The Science Behind Why You Are (Or Aren’t) a Mosquito Magnet

Constantly swarmed by mosquitoes? Here's why.

Mosquito biting in the arm is a cause of malaria.SIM ONE/Shutterstock

One of the 12 most dangerous bugs you need to watch out for during summer are mosquitoes. But no matter how you try to avoid them, some people naturally attract mosquitoes more than others.

Your Breath Attracts Mosquitoes

One of the most important facts to remember is that mosquitoes track people down by smell and body odor, according to Bart Knols, PhD, a vector biologist dedicated to the study of mosquitoes. The carbon dioxide people exhale, along with chemicals from the skin, create an “odor plume” that mosquitoes can detect from up to almost 100 feet away, Knols says. “Each person gives off more than 300 chemicals from the skin, more than 100 in exhaled breath,” Knols says.

mosquito sumroeng chinnapan/Shutterstock

Your Smell Attracts Mosquitoes

The specific compounds on the skin that mosquitoes respond to vary by species. The yellow fever mosquito and Asian tiger mosquito, for example, respond well to lactic acid from skin. Whereas, African malaria mosquitoes respond to a blend of fatty acids, according to Knols.

Your individual mix of compounds and smells determine how much of a mosquito magnet you are, depending on the mosquito species. The blend of chemicals you produce are only partially in your control. These chemicals depend on your genetic make-up, health status, diet, skin pH, and microflora, Knols says. “Bacteria on the skin break down the compounds that we give off through our pores, and these are the attractive smells,” Knols says. “So it is not actually us that attract mosquitoes, but the bacteria on our skin.”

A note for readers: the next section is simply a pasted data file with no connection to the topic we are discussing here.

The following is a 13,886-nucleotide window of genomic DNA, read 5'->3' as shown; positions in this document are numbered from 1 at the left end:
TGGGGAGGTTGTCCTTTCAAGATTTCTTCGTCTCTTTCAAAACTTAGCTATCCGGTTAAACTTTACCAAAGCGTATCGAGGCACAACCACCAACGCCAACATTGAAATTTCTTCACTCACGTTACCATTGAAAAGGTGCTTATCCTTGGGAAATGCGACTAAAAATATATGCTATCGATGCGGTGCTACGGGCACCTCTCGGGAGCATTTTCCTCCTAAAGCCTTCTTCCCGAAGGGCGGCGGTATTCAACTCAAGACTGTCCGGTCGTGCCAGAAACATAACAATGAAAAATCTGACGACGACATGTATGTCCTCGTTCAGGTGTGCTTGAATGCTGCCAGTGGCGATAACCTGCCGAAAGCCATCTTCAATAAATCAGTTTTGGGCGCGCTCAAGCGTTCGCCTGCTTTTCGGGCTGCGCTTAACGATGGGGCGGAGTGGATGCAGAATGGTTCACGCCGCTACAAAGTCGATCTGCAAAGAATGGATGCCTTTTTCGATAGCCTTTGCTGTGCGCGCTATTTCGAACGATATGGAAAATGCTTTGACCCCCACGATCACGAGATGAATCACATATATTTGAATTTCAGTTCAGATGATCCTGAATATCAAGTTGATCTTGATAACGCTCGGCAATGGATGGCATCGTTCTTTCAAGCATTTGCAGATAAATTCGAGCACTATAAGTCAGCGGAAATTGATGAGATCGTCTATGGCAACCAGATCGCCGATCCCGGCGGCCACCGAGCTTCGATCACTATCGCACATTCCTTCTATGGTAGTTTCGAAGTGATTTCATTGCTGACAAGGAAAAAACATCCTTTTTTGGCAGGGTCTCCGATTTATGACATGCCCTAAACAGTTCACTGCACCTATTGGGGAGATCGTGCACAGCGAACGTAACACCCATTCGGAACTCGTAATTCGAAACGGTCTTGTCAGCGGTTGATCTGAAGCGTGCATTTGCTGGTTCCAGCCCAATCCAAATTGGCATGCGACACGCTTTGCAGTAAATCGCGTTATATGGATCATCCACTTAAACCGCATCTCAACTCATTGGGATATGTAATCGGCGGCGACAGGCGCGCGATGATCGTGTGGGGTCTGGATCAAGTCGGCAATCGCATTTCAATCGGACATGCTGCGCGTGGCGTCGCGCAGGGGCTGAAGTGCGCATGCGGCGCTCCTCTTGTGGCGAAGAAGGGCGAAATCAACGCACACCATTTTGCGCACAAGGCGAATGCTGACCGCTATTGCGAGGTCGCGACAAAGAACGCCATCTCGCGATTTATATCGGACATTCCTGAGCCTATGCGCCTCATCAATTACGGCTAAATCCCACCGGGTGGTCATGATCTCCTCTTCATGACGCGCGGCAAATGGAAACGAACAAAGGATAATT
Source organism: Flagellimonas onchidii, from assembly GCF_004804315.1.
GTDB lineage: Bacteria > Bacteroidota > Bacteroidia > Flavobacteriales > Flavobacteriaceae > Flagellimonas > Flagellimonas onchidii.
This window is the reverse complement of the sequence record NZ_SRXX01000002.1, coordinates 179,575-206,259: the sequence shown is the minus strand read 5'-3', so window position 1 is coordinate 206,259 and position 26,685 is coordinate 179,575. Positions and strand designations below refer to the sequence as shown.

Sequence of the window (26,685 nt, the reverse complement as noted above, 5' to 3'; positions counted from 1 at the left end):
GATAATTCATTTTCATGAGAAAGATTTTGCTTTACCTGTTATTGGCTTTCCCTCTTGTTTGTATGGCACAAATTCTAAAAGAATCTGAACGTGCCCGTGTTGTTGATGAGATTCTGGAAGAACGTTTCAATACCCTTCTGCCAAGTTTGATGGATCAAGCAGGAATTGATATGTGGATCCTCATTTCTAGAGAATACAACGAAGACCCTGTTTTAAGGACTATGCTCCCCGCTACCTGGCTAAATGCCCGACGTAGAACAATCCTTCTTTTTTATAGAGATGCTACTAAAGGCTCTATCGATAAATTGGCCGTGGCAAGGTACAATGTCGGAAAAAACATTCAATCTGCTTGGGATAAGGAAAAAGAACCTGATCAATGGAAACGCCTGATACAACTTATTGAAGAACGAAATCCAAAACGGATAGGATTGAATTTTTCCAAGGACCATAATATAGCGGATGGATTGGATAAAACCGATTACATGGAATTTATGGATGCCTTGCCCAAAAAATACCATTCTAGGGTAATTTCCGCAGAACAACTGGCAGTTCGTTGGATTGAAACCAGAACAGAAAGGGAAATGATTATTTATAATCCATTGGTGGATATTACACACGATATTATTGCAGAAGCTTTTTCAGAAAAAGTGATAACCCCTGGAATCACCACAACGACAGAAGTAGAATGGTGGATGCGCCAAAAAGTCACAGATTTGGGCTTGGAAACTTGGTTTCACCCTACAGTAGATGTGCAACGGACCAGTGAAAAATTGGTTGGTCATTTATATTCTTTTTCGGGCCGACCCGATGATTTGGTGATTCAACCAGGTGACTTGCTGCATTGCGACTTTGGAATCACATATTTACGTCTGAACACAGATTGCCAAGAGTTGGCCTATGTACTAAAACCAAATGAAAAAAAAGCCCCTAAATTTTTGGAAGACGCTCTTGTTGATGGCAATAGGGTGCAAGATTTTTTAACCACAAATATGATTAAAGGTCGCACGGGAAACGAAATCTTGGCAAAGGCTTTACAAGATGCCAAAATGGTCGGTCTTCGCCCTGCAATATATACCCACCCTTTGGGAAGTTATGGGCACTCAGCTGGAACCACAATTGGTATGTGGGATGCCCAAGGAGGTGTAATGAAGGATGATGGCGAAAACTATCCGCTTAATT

Although this is a complex and partially understood phenomenon, Knols says that we do all have a unique smell based on our bacteria flora species and the density of bacteria. There are many myths and folklore stories about why some people are more or less attractive to mosquitoes.

Some people falsely think having “sweet blood” or your blood group are factors, and others believe taking vitamin B or eating garlic makes people less attractive to mosquitoes — but Knols notes there’s no scientific data backing these claims.

Here’s How to Keep Mosquitoes Away

If you are a mosquito magnet, you’ll want to invest in a proper repellent to apply to all exposed body parts. “DEET, picaridin, or lemon-eucalyptus oil (with elevated concentration of citriodiol) are good repellents,” Knols says. Citronella, another popular option, only protects for a short amount of time.

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